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New City Catechism 26.1

This week we begin with Question 26 of the New City Catechism, found in Part 2 (questions 21-35), which focuses on Christ, redemption, and grace.

Question 26: What else does Christ’s death redeem?

Answer: Christ’s death is the beginning of the redemption and renewal of every part of fallen creation, as he powerfully directs all things for his own glory and creation’s good.

When Adam and Eve sinned in the garden of Eden, it was not only humanity that was affected by their actions. In response to their sin, God pronounced a curse on the ground, which would not only make man’s labor frustrating and difficult from that point on, but would also culminate in the ground eventually swallowing up the dead bodies of men (Gen. 3:17-20). Adam was made from the dust of the ground, and to dust he would return.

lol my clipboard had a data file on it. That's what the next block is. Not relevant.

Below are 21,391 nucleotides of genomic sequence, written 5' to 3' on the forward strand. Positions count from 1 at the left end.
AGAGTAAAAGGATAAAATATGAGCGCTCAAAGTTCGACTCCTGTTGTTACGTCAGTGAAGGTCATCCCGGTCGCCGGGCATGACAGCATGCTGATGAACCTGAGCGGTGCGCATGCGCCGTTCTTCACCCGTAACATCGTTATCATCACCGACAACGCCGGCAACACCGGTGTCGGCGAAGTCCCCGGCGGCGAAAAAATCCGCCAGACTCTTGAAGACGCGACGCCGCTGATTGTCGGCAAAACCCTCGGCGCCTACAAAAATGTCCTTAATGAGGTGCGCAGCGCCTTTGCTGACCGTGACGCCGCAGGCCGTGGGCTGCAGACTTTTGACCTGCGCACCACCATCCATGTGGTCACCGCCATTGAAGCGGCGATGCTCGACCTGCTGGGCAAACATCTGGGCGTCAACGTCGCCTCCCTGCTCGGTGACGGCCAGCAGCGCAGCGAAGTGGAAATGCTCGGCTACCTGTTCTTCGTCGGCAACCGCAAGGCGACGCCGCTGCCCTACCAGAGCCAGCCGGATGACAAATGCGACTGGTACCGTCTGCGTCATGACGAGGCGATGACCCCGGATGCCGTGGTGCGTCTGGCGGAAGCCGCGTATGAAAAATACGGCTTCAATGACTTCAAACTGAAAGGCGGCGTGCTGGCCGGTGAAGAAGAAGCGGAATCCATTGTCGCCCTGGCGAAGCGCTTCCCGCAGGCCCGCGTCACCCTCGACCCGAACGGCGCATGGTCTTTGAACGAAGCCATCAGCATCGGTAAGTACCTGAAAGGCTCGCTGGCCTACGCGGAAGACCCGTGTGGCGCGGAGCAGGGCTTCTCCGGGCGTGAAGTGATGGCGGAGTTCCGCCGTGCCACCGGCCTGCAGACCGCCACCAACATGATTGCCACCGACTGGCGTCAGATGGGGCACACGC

But the ground is not eager to swallow up God’s image bearers. The earth was not created to be a graveyard. This is why Isaiah pictures the earth itself in mourning over the sad realities of sin and death (Isa. 24:4-13). God never intended human beings to die. He created us to rule over this world for its flourishing. He gave us the original task of filling and subduing the earth, consecrating it unto the holy purpose of orientation toward God in the development of a worldwide culture of holiness (Gen. 1:28). Sin and death have thwarted that potential, but Christ’s atoning work will restore it all.

Suggested passage for personal or family reading: Isaiah 24. What does this chapter teach us about God’s coming judgment? What does it teach us about the effects of sin and death on the earth itself?

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